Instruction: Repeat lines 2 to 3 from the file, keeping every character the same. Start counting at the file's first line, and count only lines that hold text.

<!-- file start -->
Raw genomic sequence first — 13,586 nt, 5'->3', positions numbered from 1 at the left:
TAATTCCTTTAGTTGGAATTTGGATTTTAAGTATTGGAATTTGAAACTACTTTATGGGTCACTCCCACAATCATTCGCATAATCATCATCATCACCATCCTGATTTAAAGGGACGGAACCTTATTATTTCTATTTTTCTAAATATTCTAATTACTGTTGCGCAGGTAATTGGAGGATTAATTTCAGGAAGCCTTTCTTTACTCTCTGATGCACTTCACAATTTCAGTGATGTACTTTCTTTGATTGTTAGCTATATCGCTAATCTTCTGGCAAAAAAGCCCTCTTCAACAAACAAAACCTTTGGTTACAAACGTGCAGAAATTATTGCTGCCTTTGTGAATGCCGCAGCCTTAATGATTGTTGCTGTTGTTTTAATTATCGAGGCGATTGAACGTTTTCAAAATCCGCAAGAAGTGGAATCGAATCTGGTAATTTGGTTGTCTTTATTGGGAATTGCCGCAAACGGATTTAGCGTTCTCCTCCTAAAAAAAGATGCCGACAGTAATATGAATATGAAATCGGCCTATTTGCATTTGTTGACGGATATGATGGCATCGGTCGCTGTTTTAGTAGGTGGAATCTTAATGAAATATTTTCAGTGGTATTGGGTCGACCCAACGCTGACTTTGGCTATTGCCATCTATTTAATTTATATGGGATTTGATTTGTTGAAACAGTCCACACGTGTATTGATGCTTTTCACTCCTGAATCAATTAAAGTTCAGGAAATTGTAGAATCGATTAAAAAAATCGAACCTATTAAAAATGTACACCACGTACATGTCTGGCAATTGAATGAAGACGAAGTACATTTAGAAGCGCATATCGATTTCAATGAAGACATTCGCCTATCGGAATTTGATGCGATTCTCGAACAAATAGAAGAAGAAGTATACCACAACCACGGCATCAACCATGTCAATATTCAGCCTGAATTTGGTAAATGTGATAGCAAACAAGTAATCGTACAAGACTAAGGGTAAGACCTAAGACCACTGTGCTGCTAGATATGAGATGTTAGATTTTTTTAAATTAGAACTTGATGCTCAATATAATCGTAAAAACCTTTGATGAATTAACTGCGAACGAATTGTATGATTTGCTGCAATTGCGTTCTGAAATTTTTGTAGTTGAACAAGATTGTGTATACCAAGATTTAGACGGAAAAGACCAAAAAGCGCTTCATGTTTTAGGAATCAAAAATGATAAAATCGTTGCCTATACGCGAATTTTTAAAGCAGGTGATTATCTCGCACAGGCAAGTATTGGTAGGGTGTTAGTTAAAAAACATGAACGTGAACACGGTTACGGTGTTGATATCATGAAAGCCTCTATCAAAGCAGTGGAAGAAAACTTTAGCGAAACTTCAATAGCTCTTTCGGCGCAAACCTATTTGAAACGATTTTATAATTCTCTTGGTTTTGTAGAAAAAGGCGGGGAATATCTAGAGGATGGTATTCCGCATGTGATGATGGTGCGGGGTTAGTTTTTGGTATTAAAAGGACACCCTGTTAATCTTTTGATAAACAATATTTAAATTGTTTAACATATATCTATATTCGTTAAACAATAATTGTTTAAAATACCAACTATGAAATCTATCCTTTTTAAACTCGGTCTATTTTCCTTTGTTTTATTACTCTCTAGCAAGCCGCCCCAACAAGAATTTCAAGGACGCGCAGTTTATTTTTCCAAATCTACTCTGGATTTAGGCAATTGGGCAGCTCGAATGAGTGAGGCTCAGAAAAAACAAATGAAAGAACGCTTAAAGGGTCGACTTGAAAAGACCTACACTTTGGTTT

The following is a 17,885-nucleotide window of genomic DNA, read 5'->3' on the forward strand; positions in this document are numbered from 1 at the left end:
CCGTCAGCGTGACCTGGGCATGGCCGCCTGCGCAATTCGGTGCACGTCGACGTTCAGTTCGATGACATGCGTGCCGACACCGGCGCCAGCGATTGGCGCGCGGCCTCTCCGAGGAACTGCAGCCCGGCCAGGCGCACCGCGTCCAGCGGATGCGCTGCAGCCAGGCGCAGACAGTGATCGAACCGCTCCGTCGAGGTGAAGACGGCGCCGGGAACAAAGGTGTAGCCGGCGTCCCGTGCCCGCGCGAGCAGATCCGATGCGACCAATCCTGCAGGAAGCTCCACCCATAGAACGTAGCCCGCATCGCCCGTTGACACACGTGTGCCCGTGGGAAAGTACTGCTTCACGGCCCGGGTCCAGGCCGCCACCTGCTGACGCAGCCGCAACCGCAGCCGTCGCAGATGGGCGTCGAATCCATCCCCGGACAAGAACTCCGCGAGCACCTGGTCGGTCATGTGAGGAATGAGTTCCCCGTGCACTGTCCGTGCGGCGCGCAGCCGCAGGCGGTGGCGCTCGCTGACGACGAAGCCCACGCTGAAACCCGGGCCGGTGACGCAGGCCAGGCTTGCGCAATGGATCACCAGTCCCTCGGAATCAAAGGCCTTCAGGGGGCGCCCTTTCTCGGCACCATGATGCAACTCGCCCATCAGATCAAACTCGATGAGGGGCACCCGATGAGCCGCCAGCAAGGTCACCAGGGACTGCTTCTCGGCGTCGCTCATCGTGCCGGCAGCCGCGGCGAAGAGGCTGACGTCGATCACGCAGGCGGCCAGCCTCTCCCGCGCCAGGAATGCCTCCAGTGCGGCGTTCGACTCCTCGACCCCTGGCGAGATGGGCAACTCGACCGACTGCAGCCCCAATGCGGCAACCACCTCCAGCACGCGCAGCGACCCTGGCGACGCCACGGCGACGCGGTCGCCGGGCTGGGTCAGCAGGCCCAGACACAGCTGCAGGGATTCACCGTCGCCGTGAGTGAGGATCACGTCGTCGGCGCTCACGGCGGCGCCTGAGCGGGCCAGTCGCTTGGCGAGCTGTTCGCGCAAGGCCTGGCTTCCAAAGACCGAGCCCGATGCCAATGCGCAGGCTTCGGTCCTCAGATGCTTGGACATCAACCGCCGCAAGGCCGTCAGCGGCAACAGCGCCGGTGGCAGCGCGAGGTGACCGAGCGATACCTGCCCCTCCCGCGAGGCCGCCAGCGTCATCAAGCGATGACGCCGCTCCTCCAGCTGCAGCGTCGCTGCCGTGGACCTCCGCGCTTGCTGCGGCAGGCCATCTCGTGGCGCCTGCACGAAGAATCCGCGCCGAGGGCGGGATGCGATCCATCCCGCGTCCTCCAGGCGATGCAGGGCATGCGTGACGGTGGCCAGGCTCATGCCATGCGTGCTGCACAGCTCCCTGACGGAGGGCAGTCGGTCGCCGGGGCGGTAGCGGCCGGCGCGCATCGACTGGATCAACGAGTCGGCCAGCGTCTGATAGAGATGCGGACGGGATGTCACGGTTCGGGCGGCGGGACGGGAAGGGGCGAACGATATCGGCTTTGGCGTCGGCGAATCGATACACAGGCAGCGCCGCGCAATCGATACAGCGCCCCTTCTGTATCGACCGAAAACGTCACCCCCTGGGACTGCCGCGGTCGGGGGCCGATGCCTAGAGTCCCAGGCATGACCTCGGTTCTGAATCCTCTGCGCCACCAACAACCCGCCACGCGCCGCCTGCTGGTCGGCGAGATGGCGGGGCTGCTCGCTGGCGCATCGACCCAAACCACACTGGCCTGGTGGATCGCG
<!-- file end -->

TAATTCCTTTAGTTGGAATTTGGATTTTAAGTATTGGAATTTGAAACTACTTTATGGGTCACTCCCACAATCATTCGCATAATCATCATCATCACCATCCTGATTTAAAGGGACGGAACCTTATTATTTCTATTTTTCTAAATATTCTAATTACTGTTGCGCAGGTAATTGGAGGATTAATTTCAGGAAGCCTTTCTTTACTCTCTGATGCACTTCACAATTTCAGTGATGTACTTTCTTTGATTGTTAGCTATATCGCTAATCTTCTGGCAAAAAAGCCCTCTTCAACAAACAAAACCTTTGGTTACAAACGTGCAGAAATTATTGCTGCCTTTGTGAATGCCGCAGCCTTAATGATTGTTGCTGTTGTTTTAATTATCGAGGCGATTGAACGTTTTCAAAATCCGCAAGAAGTGGAATCGAATCTGGTAATTTGGTTGTCTTTATTGGGAATTGCCGCAAACGGATTTAGCGTTCTCCTCCTAAAAAAAGATGCCGACAGTAATATGAATATGAAATCGGCCTATTTGCATTTGTTGACGGATATGATGGCATCGGTCGCTGTTTTAGTAGGTGGAATCTTAATGAAATATTTTCAGTGGTATTGGGTCGACCCAACGCTGACTTTGGCTATTGCCATCTATTTAATTTATATGGGATTTGATTTGTTGAAACAGTCCACACGTGTATTGATGCTTTTCACTCCTGAATCAATTAAAGTTCAGGAAATTGTAGAATCGATTAAAAAAATCGAACCTATTAAAAATGTACACCACGTACATGTCTGGCAATTGAATGAAGACGAAGTACATTTAGAAGCGCATATCGATTTCAATGAAGACATTCGCCTATCGGAATTTGATGCGATTCTCGAACAAATAGAAGAAGAAGTATACCACAACCACGGCATCAACCATGTCAATATTCAGCCTGAATTTGGTAAATGTGATAGCAAACAAGTAATCGTACAAGACTAAGGGTAAGACCTAAGACCACTGTGCTGCTAGATATGAGATGTTAGATTTTTTTAAATTAGAACTTGATGCTCAATATAATCGTAAAAACCTTTGATGAATTAACTGCGAACGAATTGTATGATTTGCTGCAATTGCGTTCTGAAATTTTTGTAGTTGAACAAGATTGTGTATACCAAGATTTAGACGGAAAAGACCAAAAAGCGCTTCATGTTTTAGGAATCAAAAATGATAAAATCGTTGCCTATACGCGAATTTTTAAAGCAGGTGATTATCTCGCACAGGCAAGTATTGGTAGGGTGTTAGTTAAAAAACATGAACGTGAACACGGTTACGGTGTTGATATCATGAAAGCCTCTATCAAAGCAGTGGAAGAAAACTTTAGCGAAACTTCAATAGCTCTTTCGGCGCAAACCTATTTGAAACGATTTTATAATTCTCTTGGTTTTGTAGAAAAAGGCGGGGAATATCTAGAGGATGGTATTCCGCATGTGATGATGGTGCGGGGTTAGTTTTTGGTATTAAAAGGACACCCTGTTAATCTTTTGATAAACAATATTTAAATTGTTTAACATATATCTATATTCGTTAAACAATAATTGTTTAAAATACCAACTATGAAATCTATCCTTTTTAAACTCGGTCTATTTTCCTTTGTTTTATTACTCTCTAGCAAGCCGCCCCAACAAGAATTTCAAGGACGCGCAGTTTATTTTTCCAAATCTACTCTGGATTTAGGCAATTGGGCAGCTCGAATGAGTGAGGCTCAGAAAAAACAAATGAAAGAACGCTTAAAGGGTCGACTTGAAAAGACCTACACTTTGGTTT

The following is a 17,885-nucleotide window of genomic DNA, read 5'->3' on the forward strand; positions in this document are numbered from 1 at the left end: